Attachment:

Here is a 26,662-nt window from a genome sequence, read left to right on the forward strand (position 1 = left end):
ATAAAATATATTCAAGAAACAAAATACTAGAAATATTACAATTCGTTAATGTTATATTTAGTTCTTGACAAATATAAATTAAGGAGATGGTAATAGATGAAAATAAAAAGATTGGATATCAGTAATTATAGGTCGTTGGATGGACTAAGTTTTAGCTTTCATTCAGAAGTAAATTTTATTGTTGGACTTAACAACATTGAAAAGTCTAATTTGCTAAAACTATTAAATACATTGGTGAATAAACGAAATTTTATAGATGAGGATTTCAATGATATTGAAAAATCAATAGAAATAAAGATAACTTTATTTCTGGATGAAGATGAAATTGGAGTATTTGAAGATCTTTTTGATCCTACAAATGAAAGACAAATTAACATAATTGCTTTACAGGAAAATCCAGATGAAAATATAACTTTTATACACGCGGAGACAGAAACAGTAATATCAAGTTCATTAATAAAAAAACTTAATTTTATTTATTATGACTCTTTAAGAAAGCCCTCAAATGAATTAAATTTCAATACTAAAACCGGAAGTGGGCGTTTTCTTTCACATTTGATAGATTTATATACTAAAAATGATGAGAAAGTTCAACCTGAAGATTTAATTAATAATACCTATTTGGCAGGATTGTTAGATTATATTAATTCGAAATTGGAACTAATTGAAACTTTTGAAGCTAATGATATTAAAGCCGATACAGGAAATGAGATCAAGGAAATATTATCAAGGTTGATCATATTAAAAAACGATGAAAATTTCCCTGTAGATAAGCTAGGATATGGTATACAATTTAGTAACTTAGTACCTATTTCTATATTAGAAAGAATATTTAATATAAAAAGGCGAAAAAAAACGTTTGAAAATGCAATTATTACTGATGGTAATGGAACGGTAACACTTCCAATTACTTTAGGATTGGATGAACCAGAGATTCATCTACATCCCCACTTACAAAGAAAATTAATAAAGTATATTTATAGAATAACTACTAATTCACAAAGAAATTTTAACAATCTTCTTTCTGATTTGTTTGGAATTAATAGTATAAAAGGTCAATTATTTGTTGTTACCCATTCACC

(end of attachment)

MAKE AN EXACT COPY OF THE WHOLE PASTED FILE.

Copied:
Here is a 26,662-nt window from a genome sequence, read left to right on the forward strand (position 1 = left end):
ATAAAATATATTCAAGAAACAAAATACTAGAAATATTACAATTCGTTAATGTTATATTTAGTTCTTGACAAATATAAATTAAGGAGATGGTAATAGATGAAAATAAAAAGATTGGATATCAGTAATTATAGGTCGTTGGATGGACTAAGTTTTAGCTTTCATTCAGAAGTAAATTTTATTGTTGGACTTAACAACATTGAAAAGTCTAATTTGCTAAAACTATTAAATACATTGGTGAATAAACGAAATTTTATAGATGAGGATTTCAATGATATTGAAAAATCAATAGAAATAAAGATAACTTTATTTCTGGATGAAGATGAAATTGGAGTATTTGAAGATCTTTTTGATCCTACAAATGAAAGACAAATTAACATAATTGCTTTACAGGAAAATCCAGATGAAAATATAACTTTTATACACGCGGAGACAGAAACAGTAATATCAAGTTCATTAATAAAAAAACTTAATTTTATTTATTATGACTCTTTAAGAAAGCCCTCAAATGAATTAAATTTCAATACTAAAACCGGAAGTGGGCGTTTTCTTTCACATTTGATAGATTTATATACTAAAAATGATGAGAAAGTTCAACCTGAAGATTTAATTAATAATACCTATTTGGCAGGATTGTTAGATTATATTAATTCGAAATTGGAACTAATTGAAACTTTTGAAGCTAATGATATTAAAGCCGATACAGGAAATGAGATCAAGGAAATATTATCAAGGTTGATCATATTAAAAAACGATGAAAATTTCCCTGTAGATAAGCTAGGATATGGTATACAATTTAGTAACTTAGTACCTATTTCTATATTAGAAAGAATATTTAATATAAAAAGGCGAAAAAAAACGTTTGAAAATGCAATTATTACTGATGGTAATGGAACGGTAACACTTCCAATTACTTTAGGATTGGATGAACCAGAGATTCATCTACATCCCCACTTACAAAGAAAATTAATAAAGTATATTTATAGAATAACTACTAATTCACAAAGAAATTTTAACAATCTTCTTTCTGATTTGTTTGGAATTAATAGTATAAAAGGTCAATTATTTGTTGTTACCCATTCACC